During the day, these animals sleep, hanging upside down by their feet with their wings wrapped around themselves. They also fan themselves to aid in thermoregulation, move around in the roosting tree, and communicate with each other. As they are nocturnal, they leave the tree at sunset to feed, returning after several hours of finding food, feeding, digesting, and resting. Pteropus giganteus breeds yearly, with mating occurring from July to October, and births occurring from February to May.
To initiate copulation, a male will fan his wings toward a female, and persistently follow her until he is able to grip the scruff of her neck with his teeth and hold her with his thumbs. Copulation occurs for a duration of 30 to 40 seconds. The female usually vocalizes and physically resists the advances of the male during the encounter. After copulation, the male again follows the female while vocalizing loudly.
Gestation period is typically 140 to 150 days, after which 1 to 2 young are born. Like other members of the genus Pteropus, the young are carried by the mother for the first few weeks of life. Sexual maturity for this species occurs at about 1.5 years of age.

Current Status : Classified as non-endangered.

Painted Bat

Science Name : Kerivoula picta

General Characteristics : Colors for Kerivoula picta are bright orange or scarlet, with black wings and orange along the fingers. As in other forms of Kerivoula, K. picta possesses long, wooly, rather curly hair, a small, fragile form, large funnel-shaped ears and 38 teeth.
Head and body length is 31-57mm. Tail length is 32-55 mm, and forearm length is 27-45 mm.

Habitat / Food : Found throughout Thailand. Kerivoula picta often roost in tree hollows and trunks, foliage, huts, and buildings, but also inhabit dry leaves of vines and other plants, plantain fronds, and flowers. Feeds on insects of all types.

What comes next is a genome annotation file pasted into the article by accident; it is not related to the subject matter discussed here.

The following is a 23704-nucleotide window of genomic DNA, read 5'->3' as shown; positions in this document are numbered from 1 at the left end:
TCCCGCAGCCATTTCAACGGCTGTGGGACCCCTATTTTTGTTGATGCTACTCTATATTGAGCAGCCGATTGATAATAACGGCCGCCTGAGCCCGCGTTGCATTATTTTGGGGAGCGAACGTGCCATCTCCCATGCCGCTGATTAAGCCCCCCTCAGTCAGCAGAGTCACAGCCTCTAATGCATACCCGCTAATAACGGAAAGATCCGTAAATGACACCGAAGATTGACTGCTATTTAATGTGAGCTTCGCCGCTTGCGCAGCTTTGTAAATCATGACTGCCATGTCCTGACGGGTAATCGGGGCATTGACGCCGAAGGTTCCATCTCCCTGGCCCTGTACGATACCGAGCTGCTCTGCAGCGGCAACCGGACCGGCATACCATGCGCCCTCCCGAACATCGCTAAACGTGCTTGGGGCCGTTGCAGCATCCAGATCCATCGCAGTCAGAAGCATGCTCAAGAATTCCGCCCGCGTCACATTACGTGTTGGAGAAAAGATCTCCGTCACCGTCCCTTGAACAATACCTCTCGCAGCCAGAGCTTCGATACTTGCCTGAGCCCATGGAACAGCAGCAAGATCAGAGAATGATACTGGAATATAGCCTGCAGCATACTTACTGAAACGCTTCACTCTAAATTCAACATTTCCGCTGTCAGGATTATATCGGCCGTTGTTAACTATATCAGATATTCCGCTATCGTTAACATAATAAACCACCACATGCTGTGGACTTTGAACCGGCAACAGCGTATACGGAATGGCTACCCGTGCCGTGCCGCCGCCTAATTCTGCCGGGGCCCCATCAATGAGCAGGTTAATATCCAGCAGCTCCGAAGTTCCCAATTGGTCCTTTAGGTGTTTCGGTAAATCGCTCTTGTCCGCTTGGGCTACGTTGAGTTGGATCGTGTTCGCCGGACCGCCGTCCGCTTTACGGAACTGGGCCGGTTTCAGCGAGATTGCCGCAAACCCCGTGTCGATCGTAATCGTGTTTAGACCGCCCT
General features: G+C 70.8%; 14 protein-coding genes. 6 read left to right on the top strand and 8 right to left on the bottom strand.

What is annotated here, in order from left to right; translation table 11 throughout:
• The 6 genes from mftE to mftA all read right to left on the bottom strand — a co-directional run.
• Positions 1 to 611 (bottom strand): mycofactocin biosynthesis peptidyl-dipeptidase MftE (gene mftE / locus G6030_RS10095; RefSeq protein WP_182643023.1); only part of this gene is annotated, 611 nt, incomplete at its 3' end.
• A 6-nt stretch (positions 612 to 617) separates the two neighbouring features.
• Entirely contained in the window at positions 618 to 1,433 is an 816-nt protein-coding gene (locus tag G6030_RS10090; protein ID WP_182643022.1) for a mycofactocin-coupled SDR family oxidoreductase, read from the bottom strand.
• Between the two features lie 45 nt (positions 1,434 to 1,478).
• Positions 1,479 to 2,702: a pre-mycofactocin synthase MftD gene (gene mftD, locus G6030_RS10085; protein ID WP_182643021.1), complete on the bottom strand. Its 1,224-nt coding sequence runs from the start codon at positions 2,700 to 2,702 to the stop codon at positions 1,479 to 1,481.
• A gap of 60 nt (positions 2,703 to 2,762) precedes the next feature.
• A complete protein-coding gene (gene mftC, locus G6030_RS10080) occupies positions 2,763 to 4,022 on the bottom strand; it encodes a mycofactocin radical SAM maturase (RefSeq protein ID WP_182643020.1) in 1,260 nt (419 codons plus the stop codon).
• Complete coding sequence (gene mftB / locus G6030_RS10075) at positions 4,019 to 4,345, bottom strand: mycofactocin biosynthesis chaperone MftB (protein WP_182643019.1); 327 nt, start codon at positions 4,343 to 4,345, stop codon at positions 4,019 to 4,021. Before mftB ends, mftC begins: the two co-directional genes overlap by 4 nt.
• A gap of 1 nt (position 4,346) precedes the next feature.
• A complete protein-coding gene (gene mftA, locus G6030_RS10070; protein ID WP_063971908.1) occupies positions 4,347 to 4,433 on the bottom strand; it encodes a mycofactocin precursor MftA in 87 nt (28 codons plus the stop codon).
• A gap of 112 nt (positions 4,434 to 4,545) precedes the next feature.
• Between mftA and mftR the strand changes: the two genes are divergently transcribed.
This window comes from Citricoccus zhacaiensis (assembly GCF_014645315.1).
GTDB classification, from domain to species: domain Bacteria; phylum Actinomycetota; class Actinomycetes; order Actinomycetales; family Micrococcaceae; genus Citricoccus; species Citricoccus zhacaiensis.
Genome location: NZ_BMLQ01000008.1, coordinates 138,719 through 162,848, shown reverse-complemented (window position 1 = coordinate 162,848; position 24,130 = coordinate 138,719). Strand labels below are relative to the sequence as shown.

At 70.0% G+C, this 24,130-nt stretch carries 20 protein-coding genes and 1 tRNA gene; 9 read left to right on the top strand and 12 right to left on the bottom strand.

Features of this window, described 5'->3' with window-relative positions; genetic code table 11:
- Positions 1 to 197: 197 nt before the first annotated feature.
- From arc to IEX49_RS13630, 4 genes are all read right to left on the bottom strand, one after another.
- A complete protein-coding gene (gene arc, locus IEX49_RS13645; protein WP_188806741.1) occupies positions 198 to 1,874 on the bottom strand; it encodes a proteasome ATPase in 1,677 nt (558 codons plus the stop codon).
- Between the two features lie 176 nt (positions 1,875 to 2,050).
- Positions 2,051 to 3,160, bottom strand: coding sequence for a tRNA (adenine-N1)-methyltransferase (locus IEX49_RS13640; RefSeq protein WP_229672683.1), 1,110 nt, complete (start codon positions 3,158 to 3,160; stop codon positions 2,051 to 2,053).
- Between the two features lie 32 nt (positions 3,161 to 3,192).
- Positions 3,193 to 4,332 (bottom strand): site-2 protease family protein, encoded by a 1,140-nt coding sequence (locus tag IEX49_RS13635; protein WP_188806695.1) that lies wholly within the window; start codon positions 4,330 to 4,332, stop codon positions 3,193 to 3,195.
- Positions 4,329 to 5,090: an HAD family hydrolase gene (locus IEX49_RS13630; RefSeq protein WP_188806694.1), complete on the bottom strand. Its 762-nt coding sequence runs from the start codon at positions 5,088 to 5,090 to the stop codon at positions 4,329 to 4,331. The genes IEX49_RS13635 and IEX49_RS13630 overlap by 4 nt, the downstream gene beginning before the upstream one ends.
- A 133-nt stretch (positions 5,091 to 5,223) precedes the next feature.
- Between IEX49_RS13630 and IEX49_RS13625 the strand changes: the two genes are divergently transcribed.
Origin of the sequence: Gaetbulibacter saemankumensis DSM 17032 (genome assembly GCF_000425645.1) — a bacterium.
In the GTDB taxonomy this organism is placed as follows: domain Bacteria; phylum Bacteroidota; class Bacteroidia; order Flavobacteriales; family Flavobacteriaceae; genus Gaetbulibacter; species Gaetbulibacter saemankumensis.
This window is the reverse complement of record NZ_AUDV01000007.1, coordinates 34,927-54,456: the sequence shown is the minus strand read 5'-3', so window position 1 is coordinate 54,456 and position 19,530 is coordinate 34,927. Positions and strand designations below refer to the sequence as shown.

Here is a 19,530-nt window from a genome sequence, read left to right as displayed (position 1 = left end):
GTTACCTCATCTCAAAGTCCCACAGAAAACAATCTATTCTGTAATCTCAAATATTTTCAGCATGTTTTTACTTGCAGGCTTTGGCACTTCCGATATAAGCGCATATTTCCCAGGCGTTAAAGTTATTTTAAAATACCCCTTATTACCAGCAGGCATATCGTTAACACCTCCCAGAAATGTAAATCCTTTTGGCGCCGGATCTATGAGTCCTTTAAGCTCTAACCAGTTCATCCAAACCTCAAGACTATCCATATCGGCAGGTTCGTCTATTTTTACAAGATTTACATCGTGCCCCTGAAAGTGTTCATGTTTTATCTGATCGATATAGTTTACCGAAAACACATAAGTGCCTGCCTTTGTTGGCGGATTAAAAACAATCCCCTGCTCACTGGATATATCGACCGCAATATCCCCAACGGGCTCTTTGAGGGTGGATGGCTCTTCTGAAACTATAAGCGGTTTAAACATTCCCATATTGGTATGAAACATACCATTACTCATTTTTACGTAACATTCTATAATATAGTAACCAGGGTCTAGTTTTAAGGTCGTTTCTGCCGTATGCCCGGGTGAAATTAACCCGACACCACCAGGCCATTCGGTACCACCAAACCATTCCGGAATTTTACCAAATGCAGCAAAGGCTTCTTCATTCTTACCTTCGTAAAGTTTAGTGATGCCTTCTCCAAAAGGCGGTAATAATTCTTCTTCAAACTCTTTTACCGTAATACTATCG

Behavior / Mating : Painted bats forage late in the evening and generally fly in circles close to the ground with a weak, fluttering flight. They roost solitarily or in groups of 2-6 bats. Little is know of their mating habits.

Current Status : Classified as non-endangered.

Wrinkle Lipped Bat

Science Name : Tadarida plicata

General Characteristics : The wrinkle lipped bat has a relatively small skull, with an extra-small upper premolar. The upper part of its body is covered with short brown fur, and its underparts are paler with gray tips to the fur. Its upper lip is heavily wrinkled, and it has large, round, forward-pointing ears that are joined across the top of its head by a narrow flap of skin. This species has piglike nostrils. Known as a free-tailed bat, the wrinkled-lipped bat is distinguished by a thick tail that protrudes from the membrane stretching between its legs.

Habitat / Food : Found throughout Thailand. They roost in caves in large, densely packed colonies, which sometimes contain thousands of individuals.
Wrinkle lipped bats eat insects, mostly moths, which they hunt in midair.

Behavior / Mating : They roost during the day and forage at night; they usually exit their caves before darkness falls in dense flocks. Night foraging protects them from predators, sun and high temperatures. They hunt prey and navigate in the dark using echolocation. They tend to nest near the entrance of caves. Most mating activity occurs over a period of a few weeks; females generally bear one offspring. Infants are often blind and deaf for a short period of time after birth. Wrinkle lipped bats may live as long as 20 years, due to their isolated roosts, nocturnal activity and colonial way of life.

Current Status : Classified as non-endangered.